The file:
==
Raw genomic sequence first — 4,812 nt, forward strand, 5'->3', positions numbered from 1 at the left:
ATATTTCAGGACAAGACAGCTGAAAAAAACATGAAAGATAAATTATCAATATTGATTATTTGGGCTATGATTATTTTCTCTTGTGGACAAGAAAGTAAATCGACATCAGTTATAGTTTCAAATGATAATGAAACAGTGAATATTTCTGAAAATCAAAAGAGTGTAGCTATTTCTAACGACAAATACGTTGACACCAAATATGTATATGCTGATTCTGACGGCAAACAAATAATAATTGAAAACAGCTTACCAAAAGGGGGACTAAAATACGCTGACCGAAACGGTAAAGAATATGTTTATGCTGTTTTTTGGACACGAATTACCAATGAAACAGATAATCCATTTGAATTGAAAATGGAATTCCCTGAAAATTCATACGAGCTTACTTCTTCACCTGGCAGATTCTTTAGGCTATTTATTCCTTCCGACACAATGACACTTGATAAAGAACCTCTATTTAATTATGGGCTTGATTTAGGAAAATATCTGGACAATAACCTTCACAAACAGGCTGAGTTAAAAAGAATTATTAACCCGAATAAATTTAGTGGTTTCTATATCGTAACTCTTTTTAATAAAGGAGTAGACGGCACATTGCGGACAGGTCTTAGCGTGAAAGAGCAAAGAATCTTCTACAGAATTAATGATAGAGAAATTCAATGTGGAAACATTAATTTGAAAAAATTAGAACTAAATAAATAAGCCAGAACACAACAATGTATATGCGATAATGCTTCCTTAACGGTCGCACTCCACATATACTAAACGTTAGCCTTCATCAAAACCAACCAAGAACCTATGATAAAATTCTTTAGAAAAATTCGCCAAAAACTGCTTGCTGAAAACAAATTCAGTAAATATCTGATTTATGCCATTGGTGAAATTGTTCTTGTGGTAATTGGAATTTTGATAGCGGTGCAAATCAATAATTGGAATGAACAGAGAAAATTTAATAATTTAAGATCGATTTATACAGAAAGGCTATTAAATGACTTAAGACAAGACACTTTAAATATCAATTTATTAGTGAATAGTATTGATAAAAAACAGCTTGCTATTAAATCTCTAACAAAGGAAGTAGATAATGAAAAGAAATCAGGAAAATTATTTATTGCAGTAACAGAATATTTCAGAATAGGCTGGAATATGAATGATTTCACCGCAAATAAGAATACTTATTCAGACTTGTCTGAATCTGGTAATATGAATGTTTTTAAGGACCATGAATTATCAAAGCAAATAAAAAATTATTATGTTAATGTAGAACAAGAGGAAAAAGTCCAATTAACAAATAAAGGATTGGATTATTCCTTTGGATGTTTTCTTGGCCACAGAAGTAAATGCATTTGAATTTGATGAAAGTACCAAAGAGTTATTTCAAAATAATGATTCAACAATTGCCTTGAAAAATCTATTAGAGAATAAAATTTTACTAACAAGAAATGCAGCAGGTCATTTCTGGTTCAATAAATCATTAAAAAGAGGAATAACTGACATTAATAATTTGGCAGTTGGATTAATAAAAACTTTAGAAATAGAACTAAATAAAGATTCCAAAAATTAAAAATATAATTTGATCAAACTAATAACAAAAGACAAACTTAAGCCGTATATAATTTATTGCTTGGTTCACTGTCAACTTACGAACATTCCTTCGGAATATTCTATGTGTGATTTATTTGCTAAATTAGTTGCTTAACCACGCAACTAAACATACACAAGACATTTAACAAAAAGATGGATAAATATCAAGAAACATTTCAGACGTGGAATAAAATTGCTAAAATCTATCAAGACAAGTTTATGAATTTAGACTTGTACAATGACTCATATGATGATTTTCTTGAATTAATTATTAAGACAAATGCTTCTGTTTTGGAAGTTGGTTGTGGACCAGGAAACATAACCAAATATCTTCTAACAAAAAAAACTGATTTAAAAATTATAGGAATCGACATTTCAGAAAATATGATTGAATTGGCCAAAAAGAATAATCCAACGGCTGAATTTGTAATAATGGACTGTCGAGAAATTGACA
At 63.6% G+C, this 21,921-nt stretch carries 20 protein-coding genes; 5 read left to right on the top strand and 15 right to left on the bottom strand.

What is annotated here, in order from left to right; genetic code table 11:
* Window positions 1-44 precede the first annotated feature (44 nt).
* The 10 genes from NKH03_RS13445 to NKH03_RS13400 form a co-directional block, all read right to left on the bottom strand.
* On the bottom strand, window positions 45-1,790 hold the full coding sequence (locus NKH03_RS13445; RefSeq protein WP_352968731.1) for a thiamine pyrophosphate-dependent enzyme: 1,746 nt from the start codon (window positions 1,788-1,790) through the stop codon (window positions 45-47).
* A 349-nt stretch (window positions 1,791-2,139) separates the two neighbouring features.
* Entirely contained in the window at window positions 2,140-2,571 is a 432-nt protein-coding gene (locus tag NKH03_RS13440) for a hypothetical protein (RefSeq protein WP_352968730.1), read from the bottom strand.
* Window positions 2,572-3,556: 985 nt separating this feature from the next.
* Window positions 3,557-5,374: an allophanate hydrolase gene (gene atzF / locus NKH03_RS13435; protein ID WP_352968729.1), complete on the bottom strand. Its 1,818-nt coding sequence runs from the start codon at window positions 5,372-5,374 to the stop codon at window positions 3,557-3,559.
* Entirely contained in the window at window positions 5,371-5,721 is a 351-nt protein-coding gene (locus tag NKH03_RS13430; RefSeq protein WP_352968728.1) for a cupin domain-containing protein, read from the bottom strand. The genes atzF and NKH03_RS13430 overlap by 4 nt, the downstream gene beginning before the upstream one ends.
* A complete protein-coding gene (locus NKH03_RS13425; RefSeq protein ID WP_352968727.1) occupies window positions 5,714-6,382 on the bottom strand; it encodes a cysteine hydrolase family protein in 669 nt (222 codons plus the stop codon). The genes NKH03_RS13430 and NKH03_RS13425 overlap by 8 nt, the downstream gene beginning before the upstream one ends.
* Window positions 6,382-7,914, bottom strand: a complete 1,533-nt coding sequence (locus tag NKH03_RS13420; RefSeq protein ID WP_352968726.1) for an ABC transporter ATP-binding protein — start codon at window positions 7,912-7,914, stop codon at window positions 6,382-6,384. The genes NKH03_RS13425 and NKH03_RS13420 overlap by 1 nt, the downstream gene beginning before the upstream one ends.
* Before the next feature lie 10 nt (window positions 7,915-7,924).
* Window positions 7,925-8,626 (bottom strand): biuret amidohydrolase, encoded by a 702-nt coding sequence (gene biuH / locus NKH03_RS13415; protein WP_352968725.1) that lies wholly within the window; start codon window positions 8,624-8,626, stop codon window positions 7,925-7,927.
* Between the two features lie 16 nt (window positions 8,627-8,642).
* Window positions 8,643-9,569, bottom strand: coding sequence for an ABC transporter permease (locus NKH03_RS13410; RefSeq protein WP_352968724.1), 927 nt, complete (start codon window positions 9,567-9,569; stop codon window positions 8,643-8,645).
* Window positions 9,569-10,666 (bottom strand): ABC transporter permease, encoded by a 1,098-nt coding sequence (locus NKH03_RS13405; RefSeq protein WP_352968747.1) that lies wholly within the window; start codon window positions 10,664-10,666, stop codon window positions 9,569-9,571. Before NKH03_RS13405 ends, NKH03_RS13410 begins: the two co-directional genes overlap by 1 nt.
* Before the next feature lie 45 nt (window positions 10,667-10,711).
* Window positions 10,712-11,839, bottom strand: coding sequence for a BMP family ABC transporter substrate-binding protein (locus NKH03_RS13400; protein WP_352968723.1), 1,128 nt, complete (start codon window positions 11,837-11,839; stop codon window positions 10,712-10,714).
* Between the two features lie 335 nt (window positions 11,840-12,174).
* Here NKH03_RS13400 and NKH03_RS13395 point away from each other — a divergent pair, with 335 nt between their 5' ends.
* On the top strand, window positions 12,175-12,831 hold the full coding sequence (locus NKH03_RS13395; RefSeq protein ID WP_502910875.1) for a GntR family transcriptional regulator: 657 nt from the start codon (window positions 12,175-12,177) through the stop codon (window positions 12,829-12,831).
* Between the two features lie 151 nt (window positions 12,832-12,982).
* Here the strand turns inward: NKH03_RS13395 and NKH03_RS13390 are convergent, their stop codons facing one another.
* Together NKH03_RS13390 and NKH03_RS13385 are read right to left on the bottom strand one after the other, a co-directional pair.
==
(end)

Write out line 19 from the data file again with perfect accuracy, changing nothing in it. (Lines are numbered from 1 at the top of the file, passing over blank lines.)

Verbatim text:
* Window positions 9,569-10,666 (bottom strand): ABC transporter permease, encoded by a 1,098-nt coding sequence (locus NKH03_RS13405; RefSeq protein WP_352968747.1) that lies wholly within the window; start codon window positions 10,664-10,666, stop codon window positions 9,569-9,571. Before NKH03_RS13405 ends, NKH03_RS13410 begins: the two co-directional genes overlap by 1 nt.